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On-farm trials show the promise of biochar

publication date: Oct 1, 2017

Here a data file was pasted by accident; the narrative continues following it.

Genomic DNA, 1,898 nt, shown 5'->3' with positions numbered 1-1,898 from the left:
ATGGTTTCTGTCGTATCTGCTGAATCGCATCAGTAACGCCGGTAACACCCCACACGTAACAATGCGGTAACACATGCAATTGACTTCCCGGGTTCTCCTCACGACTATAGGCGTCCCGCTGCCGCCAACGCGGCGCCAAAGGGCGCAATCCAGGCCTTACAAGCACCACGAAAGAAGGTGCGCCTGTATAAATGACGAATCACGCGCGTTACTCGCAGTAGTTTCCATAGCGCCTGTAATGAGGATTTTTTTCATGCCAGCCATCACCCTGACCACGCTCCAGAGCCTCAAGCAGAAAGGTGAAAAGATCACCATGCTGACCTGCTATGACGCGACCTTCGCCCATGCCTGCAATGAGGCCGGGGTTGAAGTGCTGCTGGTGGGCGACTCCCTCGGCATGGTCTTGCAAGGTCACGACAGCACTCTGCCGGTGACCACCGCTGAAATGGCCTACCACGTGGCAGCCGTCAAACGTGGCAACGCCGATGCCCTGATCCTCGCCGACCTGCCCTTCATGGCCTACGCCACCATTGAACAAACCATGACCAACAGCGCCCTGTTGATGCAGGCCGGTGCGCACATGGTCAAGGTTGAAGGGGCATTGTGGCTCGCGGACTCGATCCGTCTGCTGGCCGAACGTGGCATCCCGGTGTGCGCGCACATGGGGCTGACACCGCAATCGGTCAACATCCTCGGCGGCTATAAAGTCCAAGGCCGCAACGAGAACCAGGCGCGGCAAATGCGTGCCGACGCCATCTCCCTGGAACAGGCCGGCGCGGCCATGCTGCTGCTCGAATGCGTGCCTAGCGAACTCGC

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Charcoal is a naturally occurring form of carbon. Charcoal is a byproduct of burned ecosystems such as forests and prairies that captures the carbon in plant matter and preserves it in a form that can stay in the soil for between several hundred and 10,000 years. Known as recalcitrant carbon, charcoal captures organic matter in its pores, creating areas of “concentrated labile carbon,” which is the most accessible form of carbon for the microbial community. In addition, charcoal can capture nutrients and water, supplying a broad array of fertility needs for plants. Biochar is what charcoal is called when used for agricultural purposes.

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